Wednesday, April 18, 2012

Visually Branding Street Style Blogs

Since the PCA/ACA last week, I've been paying a lot of attention to how bloggers visually brand themselves, that is, create a stable visual identity across content and media. The most obvious way, of course, is through a logo. Whether consciously or not, most successful bloggers appear to follow the advice of blogger/writer/entrepreneur Yuli Ziv in her book Blogging Your Way to the Front Row, and use the same simple visual signifier, the logo, in all of their social media. Here are a few notable ones, from the simple and straightforward:

to the modestly stylized:

and the graphically elaborate:

I'm not sure whether these logos are self-designed, farmed out to a graphic design firm, or purchased cheaply from some logo design website. Bloggers, I'd be interested to hear where you got your logos from. As for my own logo:

I got it for free on Took me 10 minutes. It ain't fancy, but it's functional. Incidentally, I am providing links solely for the sake of giving credit where credit is due. If I am ever paid for a link I will let you know. And if dropping the names of businesses gets me sponsorship offers, I'll let you know that too. Frankly, I don't think I command enough attention for that at this point.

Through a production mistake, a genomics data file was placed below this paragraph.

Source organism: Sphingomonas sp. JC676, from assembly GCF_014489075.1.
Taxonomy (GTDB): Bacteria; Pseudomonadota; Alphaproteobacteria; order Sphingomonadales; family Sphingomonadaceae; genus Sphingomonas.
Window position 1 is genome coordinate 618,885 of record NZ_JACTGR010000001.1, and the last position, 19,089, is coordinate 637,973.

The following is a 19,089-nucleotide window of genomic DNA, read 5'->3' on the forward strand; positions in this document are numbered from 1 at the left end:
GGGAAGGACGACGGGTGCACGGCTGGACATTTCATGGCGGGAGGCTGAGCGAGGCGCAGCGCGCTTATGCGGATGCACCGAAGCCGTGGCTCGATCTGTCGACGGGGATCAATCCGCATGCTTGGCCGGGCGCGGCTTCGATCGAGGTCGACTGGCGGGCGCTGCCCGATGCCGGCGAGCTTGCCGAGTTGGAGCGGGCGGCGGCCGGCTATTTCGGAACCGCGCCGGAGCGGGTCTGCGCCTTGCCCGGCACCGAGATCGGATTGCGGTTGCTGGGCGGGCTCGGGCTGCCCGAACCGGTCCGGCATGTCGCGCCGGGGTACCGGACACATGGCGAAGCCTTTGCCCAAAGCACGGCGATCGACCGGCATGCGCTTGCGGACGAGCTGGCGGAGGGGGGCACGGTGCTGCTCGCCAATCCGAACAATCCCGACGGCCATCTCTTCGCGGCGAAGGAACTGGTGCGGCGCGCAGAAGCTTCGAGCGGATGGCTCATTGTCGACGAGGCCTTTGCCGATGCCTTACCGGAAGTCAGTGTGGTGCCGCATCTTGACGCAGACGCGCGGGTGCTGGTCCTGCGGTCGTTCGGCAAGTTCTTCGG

Other forms of visual branding, however, are more subtle, and play out in the arrangement and style of images that appear on a blog itself. I find the visual brand of London based Shot by Shooter particularly striking. Photographer David McLean does close up portraits of his subjects only from roughly the shoulders up. All are shot in vertical alignment and cascade in a straight line down the white surface of the web page. In Shot by Shooter, we are left the impression of diversity and individualism. The point-to-point comparison drives home what is unique about each person represented. Clothing, notice, is downplayed. Here are a couple of examples: 

Images by David McLean.

Lisa Warninger of Portland's Urban Weeds, similarly, always does a single, black and white head shot (square) followed by a full color image of the full body in context (rectangle), again in vertical alignment and moving in a straight line down the page. The page itself, as is typical of street style blogs, is left white. Here, the effect is also quite dramatic. The first image creates a sense of intimacy and personal connection. It is about the person, their internal life, and their essential character. The second image creates a sense of dynamism. It is about the personality, the external expression of the subject and its mediation through style. Here is an example. Notice how radically our reading of this person shifts as we move our eyes to the second image. 

Images by Lisa Warninger.